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Numerous variables impact quality of eyewitness testimony

On Behalf of | Jan 23, 2023 | Criminal Defense

Eyewitness testimony plays a big role in many criminal trials in Minnesota courtrooms. Although the general public may believe that eyewitnesses provide strong evidence, many variables can lead people to make mistakes. Wrongful convictions often occur because of inaccurate witness statements.

Variables that influence eyewitnesses

Research on the quality of eyewitness testimony has identified issues, known as estimator variables, that undermine the idea that someone who identifies a suspect is always right. The variables are divided into three categories:

  • Situational
  • Target
  • Personal characteristics of witnesses

A single variable or a combination of them could affect a witness’s accuracy. A situational variable could be available light or the distance between the witness and suspect. A target variable describes what a witness remembers about the person, such as height or hair color. Personal witness characteristics encompass eyesight or age that impact the ability to perceive details or distinguish between similar looking people.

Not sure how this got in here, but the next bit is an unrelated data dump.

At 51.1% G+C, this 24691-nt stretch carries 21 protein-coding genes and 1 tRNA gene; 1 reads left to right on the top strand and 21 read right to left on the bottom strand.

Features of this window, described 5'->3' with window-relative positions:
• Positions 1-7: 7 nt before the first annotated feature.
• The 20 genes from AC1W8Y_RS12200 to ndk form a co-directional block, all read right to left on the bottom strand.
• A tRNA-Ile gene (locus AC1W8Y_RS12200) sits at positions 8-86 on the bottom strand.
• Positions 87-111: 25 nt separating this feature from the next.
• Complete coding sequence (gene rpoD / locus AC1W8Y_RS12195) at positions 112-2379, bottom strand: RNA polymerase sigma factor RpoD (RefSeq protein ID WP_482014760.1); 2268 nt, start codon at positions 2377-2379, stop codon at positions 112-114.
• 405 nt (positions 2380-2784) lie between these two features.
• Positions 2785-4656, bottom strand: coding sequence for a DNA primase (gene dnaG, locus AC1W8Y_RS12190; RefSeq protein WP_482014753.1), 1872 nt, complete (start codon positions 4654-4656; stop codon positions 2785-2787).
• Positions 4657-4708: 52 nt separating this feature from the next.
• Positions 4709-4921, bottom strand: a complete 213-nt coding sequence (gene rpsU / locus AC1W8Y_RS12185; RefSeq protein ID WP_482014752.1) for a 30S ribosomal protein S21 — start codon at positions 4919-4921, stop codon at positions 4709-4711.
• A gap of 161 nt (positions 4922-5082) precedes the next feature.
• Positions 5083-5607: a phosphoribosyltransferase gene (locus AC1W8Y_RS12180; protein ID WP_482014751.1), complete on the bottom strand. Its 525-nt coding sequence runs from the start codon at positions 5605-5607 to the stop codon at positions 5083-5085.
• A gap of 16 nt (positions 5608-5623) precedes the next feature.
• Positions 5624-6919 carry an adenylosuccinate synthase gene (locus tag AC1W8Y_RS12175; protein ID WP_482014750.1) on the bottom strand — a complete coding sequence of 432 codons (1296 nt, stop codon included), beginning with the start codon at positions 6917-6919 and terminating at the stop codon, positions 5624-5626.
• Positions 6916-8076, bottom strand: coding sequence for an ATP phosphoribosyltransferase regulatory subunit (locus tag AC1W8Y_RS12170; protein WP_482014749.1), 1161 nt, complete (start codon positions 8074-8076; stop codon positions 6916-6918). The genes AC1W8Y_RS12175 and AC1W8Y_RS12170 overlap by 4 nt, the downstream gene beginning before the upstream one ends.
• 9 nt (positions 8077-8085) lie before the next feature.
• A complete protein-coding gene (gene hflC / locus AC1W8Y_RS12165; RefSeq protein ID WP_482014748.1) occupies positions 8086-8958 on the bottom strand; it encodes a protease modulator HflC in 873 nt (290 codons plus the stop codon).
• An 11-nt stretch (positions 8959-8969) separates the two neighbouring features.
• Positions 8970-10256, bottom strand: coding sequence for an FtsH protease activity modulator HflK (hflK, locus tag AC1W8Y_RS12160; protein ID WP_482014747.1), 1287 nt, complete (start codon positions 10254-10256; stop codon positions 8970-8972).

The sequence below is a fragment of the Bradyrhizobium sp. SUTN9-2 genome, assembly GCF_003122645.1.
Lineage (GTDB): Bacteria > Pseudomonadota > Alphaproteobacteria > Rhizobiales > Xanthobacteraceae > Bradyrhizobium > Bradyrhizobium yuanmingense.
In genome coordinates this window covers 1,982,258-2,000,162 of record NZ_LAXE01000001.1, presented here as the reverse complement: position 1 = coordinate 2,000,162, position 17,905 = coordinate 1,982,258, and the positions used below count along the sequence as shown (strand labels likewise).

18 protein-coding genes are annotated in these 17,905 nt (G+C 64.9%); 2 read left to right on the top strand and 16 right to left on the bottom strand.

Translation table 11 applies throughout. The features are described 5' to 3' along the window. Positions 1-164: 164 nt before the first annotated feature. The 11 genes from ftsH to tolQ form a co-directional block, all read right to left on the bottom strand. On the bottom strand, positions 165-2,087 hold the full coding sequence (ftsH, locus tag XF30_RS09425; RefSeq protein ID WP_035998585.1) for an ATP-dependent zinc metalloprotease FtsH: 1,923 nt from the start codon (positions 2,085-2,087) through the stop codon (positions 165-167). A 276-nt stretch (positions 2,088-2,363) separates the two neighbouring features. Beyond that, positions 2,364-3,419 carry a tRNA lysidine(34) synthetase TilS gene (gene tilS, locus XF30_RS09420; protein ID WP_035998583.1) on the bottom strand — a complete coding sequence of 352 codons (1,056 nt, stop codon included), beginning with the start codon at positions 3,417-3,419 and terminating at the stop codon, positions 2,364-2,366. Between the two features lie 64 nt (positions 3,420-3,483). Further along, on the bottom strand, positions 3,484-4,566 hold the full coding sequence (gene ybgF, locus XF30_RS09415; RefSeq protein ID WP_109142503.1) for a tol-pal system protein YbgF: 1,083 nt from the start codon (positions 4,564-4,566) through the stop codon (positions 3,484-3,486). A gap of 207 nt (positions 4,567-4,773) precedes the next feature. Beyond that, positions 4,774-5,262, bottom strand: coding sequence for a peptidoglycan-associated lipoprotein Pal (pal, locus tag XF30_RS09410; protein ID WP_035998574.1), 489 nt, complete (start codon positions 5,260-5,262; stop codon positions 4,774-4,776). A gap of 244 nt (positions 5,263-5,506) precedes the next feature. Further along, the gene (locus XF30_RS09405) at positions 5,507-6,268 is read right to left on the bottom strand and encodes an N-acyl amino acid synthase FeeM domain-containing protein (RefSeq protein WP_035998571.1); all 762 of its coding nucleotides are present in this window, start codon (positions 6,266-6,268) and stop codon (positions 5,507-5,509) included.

System variables

On top of estimator variables, the actions and choices of law enforcement can influence a witness’s response. You are likely familiar with the system of a police lineup in which a suspect stands alongside other people and the witness is asked to identify the suspect. In this system, law enforcement exerts less influence on an eyewitness’s choice.

However, an alternative identification system can take place near the scene of a crime. This is known as a show-up. Police take someone into custody and ask the nearby witness or witnesses if this is the right person. In this system, witnesses may reply yes because they assume that police grabbed the right person in the immediate aftermath of the crime.

Show-ups should be reserved for emergencies

The National Institute of Justice determined that show-ups are best used for suspects of violent crime when society has an urgent need to take a suspect into custody. They are especially prone to error if police present a suspect to a group of witnesses. In the absence of other choices, witnesses may agree that this is the correct person. Anyone with doubts may give way to the group’s sentiment.